Already (adjective) – used for saying something happened before now. e.g. We want a dog, but we already have a cat. I have seen her already this morning.
All ready – all prepared. We are all ready to go!
All of us are ready – e.g. We are all ready to go out (all five of us).
Affect (verb) – to influence or change. e.g. Inflation always affects our level of income; the divorce affected her very badly.
Effect (verb) – to bring about or cause. e.g. The Internet has effected a complete change in the way we do business.
Effect (noun): the result of some action. The computer has had a profound effect on our lives. The effect of painting with light colours is that the room looks bigger.
How confusing is this?
To lend – to let someone borrow something for a period of time. e.g. The library lends books to the public.
I lend (present simple) I lent (past simple) I have lent (past participle)
To lean – to move towards something or someone. e.g. I lean against the tree while I am reading my book.
I lean (present simple) I leant (past simple) I have leant (past participle)
Pronunciation: lent and leant sound exactly the same!
I have a new mobile phone.
I have got a new mobile phone.
In these sentences, have and have got tell us that something is mine. It belongs to me.
(When we are talking informally, we often use have got.)
We use have and have got when we talk about:
- Sickness – I have / I’ve got the flu. I have / I’ve got a cold.
- Our relationships with other people: We have / We’ve got four children.
It’s very confusing for foreign speakers because many English people use the verb ‘to lay’ instead of the verb ‘to lie’.
To lie (verb): (1) to be horizontal on a bed or floor, e.g. I was lying in bed; I lie on the floor when I do exercise.
Past tense of ‘lie’ is (unfortunately) ‘lay’. e.g. I lay on the bed yesterday. Present perfect: I have lain on the bed for hours. (This is not often used these days though.)
To lie (verb): (2) to tell an untruth. Past tense: ‘lied’. I lied when I told you I had gone to London.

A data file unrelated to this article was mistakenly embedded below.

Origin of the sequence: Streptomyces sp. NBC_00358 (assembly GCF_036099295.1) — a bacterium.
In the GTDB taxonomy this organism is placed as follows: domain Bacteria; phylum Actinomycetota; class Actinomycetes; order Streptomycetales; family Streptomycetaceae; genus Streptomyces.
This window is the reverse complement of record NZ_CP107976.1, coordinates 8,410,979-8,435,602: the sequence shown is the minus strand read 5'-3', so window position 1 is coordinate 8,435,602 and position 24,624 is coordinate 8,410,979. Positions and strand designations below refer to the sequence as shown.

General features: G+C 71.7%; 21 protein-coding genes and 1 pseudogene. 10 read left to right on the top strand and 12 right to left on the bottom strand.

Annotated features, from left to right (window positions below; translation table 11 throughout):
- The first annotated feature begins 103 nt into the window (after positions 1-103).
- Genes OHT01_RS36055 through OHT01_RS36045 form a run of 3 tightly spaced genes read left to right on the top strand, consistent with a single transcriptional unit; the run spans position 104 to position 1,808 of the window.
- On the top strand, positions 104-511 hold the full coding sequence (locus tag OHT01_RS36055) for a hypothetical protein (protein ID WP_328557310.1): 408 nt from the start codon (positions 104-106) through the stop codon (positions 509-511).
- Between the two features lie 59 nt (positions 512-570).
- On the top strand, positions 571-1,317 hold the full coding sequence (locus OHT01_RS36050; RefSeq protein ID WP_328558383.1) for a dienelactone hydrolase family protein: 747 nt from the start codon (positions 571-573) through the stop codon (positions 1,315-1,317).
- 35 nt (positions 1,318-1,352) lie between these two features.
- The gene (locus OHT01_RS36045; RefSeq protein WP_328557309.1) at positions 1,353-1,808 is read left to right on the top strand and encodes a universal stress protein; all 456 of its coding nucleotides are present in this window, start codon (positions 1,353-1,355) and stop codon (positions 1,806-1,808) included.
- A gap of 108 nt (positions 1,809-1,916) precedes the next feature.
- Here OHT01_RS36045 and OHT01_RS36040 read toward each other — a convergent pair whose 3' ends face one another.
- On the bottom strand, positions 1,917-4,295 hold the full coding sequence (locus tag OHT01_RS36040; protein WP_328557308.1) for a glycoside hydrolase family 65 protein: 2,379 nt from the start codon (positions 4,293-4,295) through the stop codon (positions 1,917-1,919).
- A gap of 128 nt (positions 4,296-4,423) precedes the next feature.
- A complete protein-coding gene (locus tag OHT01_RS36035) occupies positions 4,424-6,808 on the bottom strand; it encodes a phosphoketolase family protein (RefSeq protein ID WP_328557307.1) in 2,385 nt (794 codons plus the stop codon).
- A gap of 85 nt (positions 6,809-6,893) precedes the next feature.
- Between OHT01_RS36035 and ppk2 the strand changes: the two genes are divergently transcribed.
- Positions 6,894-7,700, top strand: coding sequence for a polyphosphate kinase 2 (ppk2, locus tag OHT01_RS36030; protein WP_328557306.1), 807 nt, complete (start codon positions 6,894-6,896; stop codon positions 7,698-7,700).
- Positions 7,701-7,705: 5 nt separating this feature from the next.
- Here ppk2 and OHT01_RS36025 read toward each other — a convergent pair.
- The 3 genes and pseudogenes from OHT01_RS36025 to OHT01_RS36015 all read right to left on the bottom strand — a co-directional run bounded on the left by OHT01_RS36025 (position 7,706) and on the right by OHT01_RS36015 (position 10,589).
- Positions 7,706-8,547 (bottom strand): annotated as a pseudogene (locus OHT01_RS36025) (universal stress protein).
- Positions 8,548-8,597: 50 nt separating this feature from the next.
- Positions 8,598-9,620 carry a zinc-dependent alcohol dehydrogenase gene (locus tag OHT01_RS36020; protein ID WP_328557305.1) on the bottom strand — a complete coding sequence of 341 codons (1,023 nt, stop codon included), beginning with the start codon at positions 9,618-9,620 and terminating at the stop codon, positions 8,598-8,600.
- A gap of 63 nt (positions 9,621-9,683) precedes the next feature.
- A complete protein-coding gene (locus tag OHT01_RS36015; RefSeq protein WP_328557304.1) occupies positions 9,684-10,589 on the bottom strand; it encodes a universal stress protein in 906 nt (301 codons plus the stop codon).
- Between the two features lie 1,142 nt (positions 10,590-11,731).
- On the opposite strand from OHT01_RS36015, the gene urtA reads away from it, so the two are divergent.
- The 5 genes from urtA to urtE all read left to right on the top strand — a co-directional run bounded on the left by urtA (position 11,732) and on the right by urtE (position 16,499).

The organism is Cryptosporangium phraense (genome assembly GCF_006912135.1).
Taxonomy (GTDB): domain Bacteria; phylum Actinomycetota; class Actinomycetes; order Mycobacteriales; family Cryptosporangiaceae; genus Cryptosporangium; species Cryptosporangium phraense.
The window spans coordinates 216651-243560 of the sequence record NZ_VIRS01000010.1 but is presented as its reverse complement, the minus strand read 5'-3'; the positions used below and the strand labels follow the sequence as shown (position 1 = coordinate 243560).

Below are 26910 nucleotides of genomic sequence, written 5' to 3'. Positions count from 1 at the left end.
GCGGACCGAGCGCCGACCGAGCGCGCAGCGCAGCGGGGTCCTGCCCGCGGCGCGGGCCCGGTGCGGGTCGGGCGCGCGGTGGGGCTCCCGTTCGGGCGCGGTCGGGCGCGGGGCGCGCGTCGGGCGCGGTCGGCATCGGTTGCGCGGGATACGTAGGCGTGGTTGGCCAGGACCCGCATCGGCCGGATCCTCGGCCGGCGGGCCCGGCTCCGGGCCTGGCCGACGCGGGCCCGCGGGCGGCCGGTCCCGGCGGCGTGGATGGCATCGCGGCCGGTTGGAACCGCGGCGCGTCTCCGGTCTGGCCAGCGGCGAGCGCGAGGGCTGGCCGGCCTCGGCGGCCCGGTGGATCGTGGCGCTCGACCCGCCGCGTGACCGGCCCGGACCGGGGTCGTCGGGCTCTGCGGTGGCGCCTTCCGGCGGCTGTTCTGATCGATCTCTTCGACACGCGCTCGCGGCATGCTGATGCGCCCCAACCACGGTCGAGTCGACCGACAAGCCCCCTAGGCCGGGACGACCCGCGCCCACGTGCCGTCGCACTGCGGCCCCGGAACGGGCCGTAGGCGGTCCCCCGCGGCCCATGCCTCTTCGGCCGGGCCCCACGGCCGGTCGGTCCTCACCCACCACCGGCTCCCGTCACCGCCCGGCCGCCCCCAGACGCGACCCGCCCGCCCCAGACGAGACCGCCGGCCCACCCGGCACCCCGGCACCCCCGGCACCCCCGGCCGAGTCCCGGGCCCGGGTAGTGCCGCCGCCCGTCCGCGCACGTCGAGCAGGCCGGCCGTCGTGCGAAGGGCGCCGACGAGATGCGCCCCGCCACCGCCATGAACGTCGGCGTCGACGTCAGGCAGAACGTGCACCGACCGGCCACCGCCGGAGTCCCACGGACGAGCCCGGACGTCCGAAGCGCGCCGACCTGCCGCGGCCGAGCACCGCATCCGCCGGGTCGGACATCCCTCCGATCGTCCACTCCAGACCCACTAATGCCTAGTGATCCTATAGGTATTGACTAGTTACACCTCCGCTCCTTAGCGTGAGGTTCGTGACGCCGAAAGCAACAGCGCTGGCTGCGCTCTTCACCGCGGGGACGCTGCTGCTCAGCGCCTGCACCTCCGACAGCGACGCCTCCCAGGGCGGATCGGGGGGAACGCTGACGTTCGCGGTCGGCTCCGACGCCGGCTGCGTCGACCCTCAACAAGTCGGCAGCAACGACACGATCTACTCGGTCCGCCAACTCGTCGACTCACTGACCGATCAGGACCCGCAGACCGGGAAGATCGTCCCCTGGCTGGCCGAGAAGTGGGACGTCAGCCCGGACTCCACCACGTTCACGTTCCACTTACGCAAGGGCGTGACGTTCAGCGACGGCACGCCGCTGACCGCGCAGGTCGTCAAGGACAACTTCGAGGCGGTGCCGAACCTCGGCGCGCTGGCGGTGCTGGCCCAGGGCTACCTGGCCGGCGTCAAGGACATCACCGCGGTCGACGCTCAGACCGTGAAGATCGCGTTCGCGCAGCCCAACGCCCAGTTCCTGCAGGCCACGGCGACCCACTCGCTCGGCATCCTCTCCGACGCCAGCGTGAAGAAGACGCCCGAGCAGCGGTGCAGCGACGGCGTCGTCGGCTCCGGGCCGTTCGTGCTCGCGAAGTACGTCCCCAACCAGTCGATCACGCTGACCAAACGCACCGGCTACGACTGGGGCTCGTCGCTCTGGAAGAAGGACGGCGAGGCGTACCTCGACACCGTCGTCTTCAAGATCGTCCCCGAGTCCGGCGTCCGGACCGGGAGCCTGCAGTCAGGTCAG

To lay (verb):
(1) to put something down. e.g. I decided to lay the flowers down on the ground.
(2) To set a table: Would you please lay the table (put the knives and forks on the table)?
(3) To lay an egg – what a chicken does.
(4) To lay a woman – have sex with her.
(5) It can also mean the same as ‘to lie’ e.g. I want to lay down on the bed.
Past tense: ‘laid’. e.g. I laid the table yesterday, I gently laid the flowers on the ground.
Present perfect: I have laid the sheets out in the garden.
The bandage was wound around the wound.
The farm was used to produce produce.
The insurance was invalid for the invalid.
I would like to present you with a present when you are present.
Did you pronounce/read them right the first time? Or did you have to think about them? English can be very confusing but look closely and you will see some are verbs, others are nouns, and some are adjectives. They have different phonetics and stress as well.
wound (verb) = wownd; while wound (noun) = woond
produce (verb) = PRO (as in oh); while produce (noun) = PROD (as in prod)
invalid (adjective) = inVALid; invalid (noun) = inverlid
present (verb) = preSENT; or present (noun or adjective) = PRESent
So what’s the difference between its and it’s. Don’t rely on a British person to get it right, because they frequently get it wrong.
It’s = it is
Its = possessive e.g. The cat is sitting in its basket – the basket that belongs to the cat.
There is a lot of confusion for British people about spelling the English English way and the American English way.
Here are some examples:
practice and licence, nouns spelt in English English with a ‘c’
(In American they are practise and license)
to practise and to license verbs are both spelt with an ‘s’ (which is the same in American)
Some other examples:
colour (English): color (American)
honour (English): honor (American)
specialisation (English): specialization (American)